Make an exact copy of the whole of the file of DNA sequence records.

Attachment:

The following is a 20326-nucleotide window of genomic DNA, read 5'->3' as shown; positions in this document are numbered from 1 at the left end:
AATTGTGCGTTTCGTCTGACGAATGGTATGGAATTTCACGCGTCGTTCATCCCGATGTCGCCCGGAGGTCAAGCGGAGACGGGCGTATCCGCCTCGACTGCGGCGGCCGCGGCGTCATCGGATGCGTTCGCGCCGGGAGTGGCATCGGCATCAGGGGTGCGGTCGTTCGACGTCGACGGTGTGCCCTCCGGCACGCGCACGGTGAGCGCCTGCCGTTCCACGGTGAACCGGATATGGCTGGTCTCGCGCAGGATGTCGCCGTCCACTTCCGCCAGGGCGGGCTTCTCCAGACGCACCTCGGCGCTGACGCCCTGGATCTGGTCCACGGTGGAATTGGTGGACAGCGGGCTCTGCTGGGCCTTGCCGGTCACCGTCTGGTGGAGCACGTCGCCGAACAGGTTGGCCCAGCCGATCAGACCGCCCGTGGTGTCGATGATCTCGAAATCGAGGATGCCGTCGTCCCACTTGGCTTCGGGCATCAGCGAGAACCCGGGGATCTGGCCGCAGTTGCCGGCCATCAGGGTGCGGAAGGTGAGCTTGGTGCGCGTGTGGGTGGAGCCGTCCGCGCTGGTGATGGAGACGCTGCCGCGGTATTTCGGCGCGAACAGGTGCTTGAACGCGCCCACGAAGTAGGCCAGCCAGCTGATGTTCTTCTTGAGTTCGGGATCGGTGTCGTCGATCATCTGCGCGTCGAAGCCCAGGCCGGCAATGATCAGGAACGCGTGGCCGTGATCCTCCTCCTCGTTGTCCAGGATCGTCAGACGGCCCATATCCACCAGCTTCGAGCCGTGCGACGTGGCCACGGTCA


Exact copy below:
The following is a 20326-nucleotide window of genomic DNA, read 5'->3' as shown; positions in this document are numbered from 1 at the left end:
AATTGTGCGTTTCGTCTGACGAATGGTATGGAATTTCACGCGTCGTTCATCCCGATGTCGCCCGGAGGTCAAGCGGAGACGGGCGTATCCGCCTCGACTGCGGCGGCCGCGGCGTCATCGGATGCGTTCGCGCCGGGAGTGGCATCGGCATCAGGGGTGCGGTCGTTCGACGTCGACGGTGTGCCCTCCGGCACGCGCACGGTGAGCGCCTGCCGTTCCACGGTGAACCGGATATGGCTGGTCTCGCGCAGGATGTCGCCGTCCACTTCCGCCAGGGCGGGCTTCTCCAGACGCACCTCGGCGCTGACGCCCTGGATCTGGTCCACGGTGGAATTGGTGGACAGCGGGCTCTGCTGGGCCTTGCCGGTCACCGTCTGGTGGAGCACGTCGCCGAACAGGTTGGCCCAGCCGATCAGACCGCCCGTGGTGTCGATGATCTCGAAATCGAGGATGCCGTCGTCCCACTTGGCTTCGGGCATCAGCGAGAACCCGGGGATCTGGCCGCAGTTGCCGGCCATCAGGGTGCGGAAGGTGAGCTTGGTGCGCGTGTGGGTGGAGCCGTCCGCGCTGGTGATGGAGACGCTGCCGCGGTATTTCGGCGCGAACAGGTGCTTGAACGCGCCCACGAAGTAGGCCAGCCAGCTGATGTTCTTCTTGAGTTCGGGATCGGTGTCGTCGATCATCTGCGCGTCGAAGCCCAGGCCGGCAATGATCAGGAACGCGTGGCCGTGATCCTCCTCCTCGTTGTCCAGGATCGTCAGACGGCCCATATCCACCAGCTTCGAGCCGTGCGACGTGGCCACGGTCA